As you read this post, you may want to listen to “Ave Maria” by Franz Schubert, above. The visual that you see remains constant throughout the progression of the music.
In my second post, entitled, “Essential Premise in Finding One’s True Spirit,” I had written: “To find our true and unique spirits, we must dismantle and transcend the superficial labels human beings often identify with – and live out in their lives – to their diminishment as conscious, loving beings.” I had said that the essential premise in finding one’s true self is understanding that all are equal within the spiritual universe. Once we know this to be true, our search for our deeper selves is freed from superficial considerations, such as class, or race, or power, or money considerations.
In President Barack Obama’s speech following the killings of innocent people in Tucson, Arizona, he said the following words to comfort America’s citizens:
“As we recognize our own mortality, and we are reminded that in the fleeting time we have on this Earth, what matters is not wealth, or status, or power, or fame -– but rather, how well we have loved and what small part we have played in making the lives of other people better.”
The President also spoke of the need for an “expansion of our moral imaginations” in order to create a more empathetic nation. I thought of how United States General Ulysses S. Grant had shown, in victory, magnanimous empathy to his counterpart, Confederate General Robert E. Lee. Grant had said that he was saddened by the valiant Lee’s fate in his surrender because Lee had waged such a courageous battle for his cause, even though that cause “was one of the worst for which men have ever fought and for which there was the least excuse.” In other words, Grant had exercised an “expansion of his moral imagination” to place himself, mentally and spiritually, in his former enemy’s consciousness. Grant had been able to identify with Lee’s sensibilities as well as with all Southerners’ sensibilities, and thus, he had been able to be generous not only toward Lee in their private meeting at the end of the Civil War, but toward all Southerners in their reunification with the Union.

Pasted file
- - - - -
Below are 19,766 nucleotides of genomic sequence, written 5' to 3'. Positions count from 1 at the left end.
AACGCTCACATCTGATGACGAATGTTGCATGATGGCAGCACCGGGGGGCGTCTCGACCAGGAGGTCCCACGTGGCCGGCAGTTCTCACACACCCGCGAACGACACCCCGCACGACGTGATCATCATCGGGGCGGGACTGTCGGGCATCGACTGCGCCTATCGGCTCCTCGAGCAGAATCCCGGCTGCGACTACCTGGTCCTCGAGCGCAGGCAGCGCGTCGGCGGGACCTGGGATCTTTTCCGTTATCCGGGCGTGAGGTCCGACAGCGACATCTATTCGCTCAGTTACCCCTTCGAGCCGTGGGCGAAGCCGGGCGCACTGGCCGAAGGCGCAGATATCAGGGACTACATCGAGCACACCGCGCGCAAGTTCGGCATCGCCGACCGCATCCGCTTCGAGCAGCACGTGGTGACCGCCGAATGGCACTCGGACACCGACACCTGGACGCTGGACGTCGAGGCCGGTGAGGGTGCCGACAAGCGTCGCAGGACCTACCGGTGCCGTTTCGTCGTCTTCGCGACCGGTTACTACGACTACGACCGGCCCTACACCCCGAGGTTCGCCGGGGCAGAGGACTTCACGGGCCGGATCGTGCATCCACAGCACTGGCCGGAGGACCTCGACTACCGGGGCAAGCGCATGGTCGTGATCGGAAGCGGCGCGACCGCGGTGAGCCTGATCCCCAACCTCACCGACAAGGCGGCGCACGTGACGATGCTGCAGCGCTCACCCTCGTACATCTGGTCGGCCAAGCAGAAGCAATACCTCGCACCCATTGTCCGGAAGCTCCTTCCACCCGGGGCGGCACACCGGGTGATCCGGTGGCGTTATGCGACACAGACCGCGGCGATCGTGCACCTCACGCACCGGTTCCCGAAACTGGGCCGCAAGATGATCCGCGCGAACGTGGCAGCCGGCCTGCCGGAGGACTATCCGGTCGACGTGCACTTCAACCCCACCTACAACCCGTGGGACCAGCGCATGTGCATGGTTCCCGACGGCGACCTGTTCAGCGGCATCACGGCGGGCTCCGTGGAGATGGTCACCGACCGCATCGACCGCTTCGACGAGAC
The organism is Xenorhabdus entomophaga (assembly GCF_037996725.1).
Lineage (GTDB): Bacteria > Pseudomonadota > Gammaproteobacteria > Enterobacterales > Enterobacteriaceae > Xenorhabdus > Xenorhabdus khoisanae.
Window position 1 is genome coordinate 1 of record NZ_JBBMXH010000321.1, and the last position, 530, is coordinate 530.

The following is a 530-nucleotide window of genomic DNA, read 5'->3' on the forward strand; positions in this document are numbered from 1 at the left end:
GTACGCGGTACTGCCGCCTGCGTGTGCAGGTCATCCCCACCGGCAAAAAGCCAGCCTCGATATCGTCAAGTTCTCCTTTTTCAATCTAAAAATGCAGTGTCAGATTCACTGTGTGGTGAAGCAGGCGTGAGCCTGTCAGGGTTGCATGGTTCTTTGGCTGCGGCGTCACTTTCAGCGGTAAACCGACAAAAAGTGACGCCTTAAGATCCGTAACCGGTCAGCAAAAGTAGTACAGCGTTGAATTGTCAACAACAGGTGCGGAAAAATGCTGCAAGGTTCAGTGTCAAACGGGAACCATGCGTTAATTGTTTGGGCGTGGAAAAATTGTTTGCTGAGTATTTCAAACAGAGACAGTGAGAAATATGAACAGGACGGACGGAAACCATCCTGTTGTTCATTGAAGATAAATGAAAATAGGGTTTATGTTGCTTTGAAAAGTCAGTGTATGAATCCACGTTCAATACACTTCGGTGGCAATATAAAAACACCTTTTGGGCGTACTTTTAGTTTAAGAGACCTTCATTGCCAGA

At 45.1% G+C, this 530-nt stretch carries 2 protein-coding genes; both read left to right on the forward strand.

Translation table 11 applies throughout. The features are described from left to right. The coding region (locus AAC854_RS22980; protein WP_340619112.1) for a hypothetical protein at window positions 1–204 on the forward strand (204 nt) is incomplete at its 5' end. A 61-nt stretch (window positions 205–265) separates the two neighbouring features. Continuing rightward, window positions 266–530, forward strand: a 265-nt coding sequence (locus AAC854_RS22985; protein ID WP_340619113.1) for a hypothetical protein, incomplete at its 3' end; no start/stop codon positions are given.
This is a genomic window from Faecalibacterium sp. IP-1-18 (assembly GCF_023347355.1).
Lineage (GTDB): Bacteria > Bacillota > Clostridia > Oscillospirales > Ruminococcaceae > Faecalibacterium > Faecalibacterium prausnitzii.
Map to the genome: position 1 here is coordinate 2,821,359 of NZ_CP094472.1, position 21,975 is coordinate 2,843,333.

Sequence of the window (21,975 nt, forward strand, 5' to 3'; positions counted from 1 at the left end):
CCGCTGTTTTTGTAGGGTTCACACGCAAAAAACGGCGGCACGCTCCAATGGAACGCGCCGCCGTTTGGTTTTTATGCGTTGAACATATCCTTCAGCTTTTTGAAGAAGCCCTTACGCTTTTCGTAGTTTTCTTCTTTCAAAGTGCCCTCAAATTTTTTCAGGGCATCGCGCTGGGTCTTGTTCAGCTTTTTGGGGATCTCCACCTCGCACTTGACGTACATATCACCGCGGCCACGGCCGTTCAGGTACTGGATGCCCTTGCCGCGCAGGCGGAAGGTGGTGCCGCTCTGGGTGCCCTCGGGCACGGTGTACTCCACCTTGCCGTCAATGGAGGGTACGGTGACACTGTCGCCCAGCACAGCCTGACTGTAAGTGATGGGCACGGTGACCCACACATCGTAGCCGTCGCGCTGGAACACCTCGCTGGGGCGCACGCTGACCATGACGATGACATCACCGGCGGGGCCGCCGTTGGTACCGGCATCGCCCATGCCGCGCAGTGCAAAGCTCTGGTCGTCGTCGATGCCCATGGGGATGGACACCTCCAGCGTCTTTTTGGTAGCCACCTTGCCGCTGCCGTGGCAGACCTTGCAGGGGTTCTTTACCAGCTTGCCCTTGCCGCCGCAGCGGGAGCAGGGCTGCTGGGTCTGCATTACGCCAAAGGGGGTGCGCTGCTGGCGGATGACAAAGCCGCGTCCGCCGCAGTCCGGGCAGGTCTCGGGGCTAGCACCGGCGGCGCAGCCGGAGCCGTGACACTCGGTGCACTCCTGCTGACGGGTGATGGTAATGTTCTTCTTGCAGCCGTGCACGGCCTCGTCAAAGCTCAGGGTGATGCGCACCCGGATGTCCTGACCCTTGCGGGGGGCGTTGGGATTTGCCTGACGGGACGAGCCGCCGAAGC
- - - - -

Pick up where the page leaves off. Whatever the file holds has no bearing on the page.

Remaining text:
In order to know the depths of our unique beings, we must be able to exercise imagination that transcends the temporal. For example, I happened to have been born a white female in south Georgia in the early 1940s when Jim Crow was alive and well in the segregated South. As I experienced an “expansion of my moral imagination” as an adolescent, I empathized with African-Americans who happened to have been born black in south Georgia in the middle of the twentieth century. Knowing that we are all spiritually equal, I could not abide the superior perceptions that most white Southerners displayed toward black people. Something in my “moral imagination” told me that I was born a white Southerner, in the middle of the 20th century, simply by an act of fate or chance. I could just as well have been born a peasant in France in the 18th century. Would I then have hated French royalty? We are born into certain categories or labels, but we can transcend these categories and look deeper, not only into our own souls, but into the souls of all around us – including the spirits of animals, as I have mentioned previously – if we develop our sensibilities and sensitivities to a higher level.
When I studied acting, I read that the budding actor needs to fine tune his sensitivity as a beginning step toward being able to reach the depths of the character whom he will be playing. The author had said that one can do this by listening to classical music or by witnessing great art. One’s sensibilities are heightened by that process of the development of the mind and spirit. That is why I suggested, initially, that the reader may want to listen to “Ave Maria” while reading this post.
Below, I have included a print of Pablo Picasso’s “Guernica,” or at least part of that huge painting of the Spanish victims of war. When I lived in New York City, I was fortunate to witness that great painting on loan from Spain to the Museum of Modern Art. It is the painting that has impacted me, emotionally, more than any other in my life.
When we, as mortal humans, begin to know ourselves and others in deeper dimensions than we presently do, perhaps we will finally evolve past the need to kill and be killed in wars.
There is so much more to be said in seeking one’s inner spirit. I hope, however, that this post has been a helpful beginning. More will be written on finding one’s inner spirit in the months ahead. Enough – of the depth of it – for now.